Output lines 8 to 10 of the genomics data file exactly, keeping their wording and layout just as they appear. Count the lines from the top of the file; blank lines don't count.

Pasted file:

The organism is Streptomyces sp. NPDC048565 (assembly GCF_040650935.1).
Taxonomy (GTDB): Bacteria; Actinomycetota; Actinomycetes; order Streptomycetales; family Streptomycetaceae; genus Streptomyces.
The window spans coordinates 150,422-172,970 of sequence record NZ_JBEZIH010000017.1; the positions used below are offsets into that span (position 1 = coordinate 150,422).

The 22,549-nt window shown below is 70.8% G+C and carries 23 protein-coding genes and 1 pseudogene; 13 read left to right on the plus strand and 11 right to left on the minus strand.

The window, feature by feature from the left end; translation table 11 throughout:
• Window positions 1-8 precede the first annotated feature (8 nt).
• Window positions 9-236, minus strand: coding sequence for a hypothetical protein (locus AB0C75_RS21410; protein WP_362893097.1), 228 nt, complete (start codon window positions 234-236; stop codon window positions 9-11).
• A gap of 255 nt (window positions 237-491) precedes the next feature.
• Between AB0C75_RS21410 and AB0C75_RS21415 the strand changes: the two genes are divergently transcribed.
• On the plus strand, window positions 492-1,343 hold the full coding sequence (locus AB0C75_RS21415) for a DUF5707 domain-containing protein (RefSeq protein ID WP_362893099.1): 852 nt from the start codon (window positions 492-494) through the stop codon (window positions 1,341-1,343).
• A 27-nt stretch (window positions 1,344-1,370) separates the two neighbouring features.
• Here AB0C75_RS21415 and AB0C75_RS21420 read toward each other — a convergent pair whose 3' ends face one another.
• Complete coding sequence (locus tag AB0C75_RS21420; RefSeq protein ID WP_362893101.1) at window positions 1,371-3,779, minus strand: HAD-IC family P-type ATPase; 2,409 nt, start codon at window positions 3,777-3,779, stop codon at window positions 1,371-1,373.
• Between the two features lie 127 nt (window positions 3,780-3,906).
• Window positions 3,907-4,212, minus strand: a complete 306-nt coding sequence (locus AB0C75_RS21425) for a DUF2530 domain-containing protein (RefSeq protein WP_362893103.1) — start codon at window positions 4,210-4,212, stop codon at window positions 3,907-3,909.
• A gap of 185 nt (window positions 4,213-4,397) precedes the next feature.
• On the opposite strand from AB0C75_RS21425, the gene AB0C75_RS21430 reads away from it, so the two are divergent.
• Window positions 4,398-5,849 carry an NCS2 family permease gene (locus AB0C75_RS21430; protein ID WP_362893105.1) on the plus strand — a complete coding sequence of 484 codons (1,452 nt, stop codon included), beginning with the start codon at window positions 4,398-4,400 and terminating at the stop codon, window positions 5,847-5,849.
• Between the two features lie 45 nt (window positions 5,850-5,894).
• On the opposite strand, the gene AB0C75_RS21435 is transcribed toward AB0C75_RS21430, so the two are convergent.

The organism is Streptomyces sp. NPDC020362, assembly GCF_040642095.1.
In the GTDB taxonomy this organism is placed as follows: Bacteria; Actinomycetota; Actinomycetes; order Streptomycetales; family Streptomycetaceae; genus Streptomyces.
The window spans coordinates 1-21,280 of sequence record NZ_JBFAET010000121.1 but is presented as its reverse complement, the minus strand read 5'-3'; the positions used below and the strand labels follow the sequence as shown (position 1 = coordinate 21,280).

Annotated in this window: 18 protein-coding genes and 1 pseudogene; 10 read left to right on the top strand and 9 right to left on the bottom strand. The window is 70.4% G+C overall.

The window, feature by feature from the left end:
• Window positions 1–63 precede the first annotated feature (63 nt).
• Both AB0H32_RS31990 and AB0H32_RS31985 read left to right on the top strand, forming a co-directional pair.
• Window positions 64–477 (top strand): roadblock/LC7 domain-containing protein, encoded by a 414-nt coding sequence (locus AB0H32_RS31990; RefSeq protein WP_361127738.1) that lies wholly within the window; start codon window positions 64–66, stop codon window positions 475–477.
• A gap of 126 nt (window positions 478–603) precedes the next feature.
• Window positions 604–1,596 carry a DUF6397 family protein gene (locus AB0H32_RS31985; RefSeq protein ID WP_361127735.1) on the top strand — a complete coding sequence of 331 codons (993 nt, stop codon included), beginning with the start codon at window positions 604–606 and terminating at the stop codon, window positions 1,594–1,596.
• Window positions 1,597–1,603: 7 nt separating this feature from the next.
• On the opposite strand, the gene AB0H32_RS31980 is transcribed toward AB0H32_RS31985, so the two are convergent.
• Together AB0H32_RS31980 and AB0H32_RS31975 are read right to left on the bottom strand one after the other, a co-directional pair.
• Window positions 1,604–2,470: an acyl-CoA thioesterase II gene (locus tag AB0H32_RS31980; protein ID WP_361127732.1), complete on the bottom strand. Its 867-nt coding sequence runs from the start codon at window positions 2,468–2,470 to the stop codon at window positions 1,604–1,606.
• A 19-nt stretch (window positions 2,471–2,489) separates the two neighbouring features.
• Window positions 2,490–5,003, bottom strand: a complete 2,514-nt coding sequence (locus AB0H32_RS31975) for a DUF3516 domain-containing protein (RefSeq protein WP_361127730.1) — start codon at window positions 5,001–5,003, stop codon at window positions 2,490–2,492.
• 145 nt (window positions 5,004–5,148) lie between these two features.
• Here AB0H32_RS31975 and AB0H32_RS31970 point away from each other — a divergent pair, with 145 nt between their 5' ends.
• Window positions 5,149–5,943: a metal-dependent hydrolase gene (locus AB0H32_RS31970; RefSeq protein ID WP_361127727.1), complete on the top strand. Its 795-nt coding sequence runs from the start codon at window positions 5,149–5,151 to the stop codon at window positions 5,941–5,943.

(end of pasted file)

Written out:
• A gap of 255 nt (window positions 237-491) precedes the next feature.
• Between AB0C75_RS21410 and AB0C75_RS21415 the strand changes: the two genes are divergently transcribed.
• On the plus strand, window positions 492-1,343 hold the full coding sequence (locus AB0C75_RS21415) for a DUF5707 domain-containing protein (RefSeq protein ID WP_362893099.1): 852 nt from the start codon (window positions 492-494) through the stop codon (window positions 1,341-1,343).